The best way to start your day is to wake up, be greatful and tell yourself: “Today will be a good day”

Find something about this day that you are looking forward to, it might be as simple as treating yourself to a good lunch, a nice hike or getting excited to meet someone you have been looking forward to see.

Tell yourself all the things you are grateful for, like the people close to you in your life, your health or some of the things you are good at, remind yourself about all of that.

Put on your favorite music while you are getting ready to face the day, and before you leave the house, give yourself a big bright smile in the mirror.

It might sound totally ridiculous and you might not even want to see yourself in the mirror some days, but did you know studies have actually proved that just giving yourself a smile in the mirror can reduce stress and make you happier all together.

Have a look at this, found at; http://www.theatlantic.com/health


PROBLEM: Happiness makes us smile, but can smiling make us happy? Even if it’s a fake smile, because your mouth is propped open by chopsticks? There’s the standard smile, which remains located in the muscles surrounding the mouth, and the genuine (or Duchenne) smile, which spreads to the eyes and, at least anecdotally, both looks and feels warmer and more natural. Does one work better than the other?

METHODOLOGY: In an experiment that was smile-worthy in its own right, researchers used chopsticks to manipulate the facial muscles of their 169 participants into a neutral expression, a standard smile, or a Duchenne smile. In addition to the chopstick placement, some were explicitly instructed to smile. Then, they were subjected to a series of stress-inducing, multitasking activities, which they struggled to perform while continuing to hold the chopsticks in their mouths. The subjects’ heart rates and self-reported stress levels were monitored throughout.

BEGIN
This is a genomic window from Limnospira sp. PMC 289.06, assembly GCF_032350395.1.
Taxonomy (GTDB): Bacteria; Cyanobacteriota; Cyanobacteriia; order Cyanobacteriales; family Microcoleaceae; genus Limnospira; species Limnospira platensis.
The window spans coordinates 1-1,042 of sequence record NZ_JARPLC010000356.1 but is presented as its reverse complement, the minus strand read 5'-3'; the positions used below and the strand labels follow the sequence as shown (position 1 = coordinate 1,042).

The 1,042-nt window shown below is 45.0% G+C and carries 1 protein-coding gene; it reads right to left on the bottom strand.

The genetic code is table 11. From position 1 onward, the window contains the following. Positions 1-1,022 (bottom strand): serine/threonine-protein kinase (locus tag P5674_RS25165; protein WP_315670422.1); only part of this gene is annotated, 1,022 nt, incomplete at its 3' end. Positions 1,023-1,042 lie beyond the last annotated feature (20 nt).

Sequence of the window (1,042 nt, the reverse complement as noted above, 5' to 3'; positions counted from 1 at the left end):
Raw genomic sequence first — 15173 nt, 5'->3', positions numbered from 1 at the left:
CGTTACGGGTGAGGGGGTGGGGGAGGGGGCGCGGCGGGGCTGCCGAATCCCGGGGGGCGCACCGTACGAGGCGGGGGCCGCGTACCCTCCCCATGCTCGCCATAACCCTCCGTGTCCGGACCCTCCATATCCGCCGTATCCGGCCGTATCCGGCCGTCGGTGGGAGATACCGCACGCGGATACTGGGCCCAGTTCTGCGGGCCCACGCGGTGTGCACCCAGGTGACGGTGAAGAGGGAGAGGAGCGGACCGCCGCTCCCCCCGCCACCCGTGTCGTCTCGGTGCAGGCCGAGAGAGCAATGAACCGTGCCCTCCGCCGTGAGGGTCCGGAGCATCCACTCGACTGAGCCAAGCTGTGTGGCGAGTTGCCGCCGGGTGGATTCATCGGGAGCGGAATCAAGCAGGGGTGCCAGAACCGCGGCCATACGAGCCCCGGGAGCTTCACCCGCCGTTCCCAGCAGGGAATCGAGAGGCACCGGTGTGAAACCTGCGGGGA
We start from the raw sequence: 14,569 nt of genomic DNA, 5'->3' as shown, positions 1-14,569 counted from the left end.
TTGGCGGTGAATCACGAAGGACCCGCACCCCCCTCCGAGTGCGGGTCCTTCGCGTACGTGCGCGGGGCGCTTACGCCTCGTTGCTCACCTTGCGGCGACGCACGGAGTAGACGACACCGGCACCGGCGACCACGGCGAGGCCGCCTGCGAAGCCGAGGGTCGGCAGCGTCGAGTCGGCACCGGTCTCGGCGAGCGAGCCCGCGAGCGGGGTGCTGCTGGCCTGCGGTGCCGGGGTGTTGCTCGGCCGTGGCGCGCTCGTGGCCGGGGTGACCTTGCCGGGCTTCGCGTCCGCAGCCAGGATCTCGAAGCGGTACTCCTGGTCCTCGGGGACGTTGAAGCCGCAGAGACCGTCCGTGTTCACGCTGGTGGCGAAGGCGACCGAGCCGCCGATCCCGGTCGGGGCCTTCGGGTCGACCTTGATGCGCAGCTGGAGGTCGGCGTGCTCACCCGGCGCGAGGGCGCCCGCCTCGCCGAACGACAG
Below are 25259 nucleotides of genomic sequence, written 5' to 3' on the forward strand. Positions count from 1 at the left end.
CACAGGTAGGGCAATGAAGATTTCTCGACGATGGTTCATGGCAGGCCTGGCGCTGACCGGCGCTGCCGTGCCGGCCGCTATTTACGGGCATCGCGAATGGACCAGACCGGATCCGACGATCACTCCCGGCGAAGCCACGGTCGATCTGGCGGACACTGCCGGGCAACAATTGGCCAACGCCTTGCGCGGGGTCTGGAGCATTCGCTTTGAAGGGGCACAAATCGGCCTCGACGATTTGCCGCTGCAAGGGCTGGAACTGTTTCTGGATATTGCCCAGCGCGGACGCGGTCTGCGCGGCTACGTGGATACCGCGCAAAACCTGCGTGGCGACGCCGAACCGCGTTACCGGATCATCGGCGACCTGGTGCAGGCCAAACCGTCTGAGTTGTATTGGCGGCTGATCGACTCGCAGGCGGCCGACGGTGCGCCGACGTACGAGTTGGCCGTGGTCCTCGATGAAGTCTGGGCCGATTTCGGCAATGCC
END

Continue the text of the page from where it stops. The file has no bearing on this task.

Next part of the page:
RESULTS: The participants who were instructed to smile recovered from the stressful activities with lower hear rates than participants who held neutral expressions, and those with Duchenne smiles were the most relaxed of all, with the most positive affect. Those with forced smiles held only by the chopsticks also reported more positive feelings than those who didn’t smile at all.

CONCLUSION: When a situation has you feeling stressed or flustered, even the most forced of smiles can genuinely decrease your stress and make you happier.

The full study,”Grin and Bear It: The Influence of Manipulated Positive Facial Expression on the Stress Response,” is published in the journal Psychological Science



So give a smile to yourself today darling, and the people around you, for the smiles you get back may just make you happier.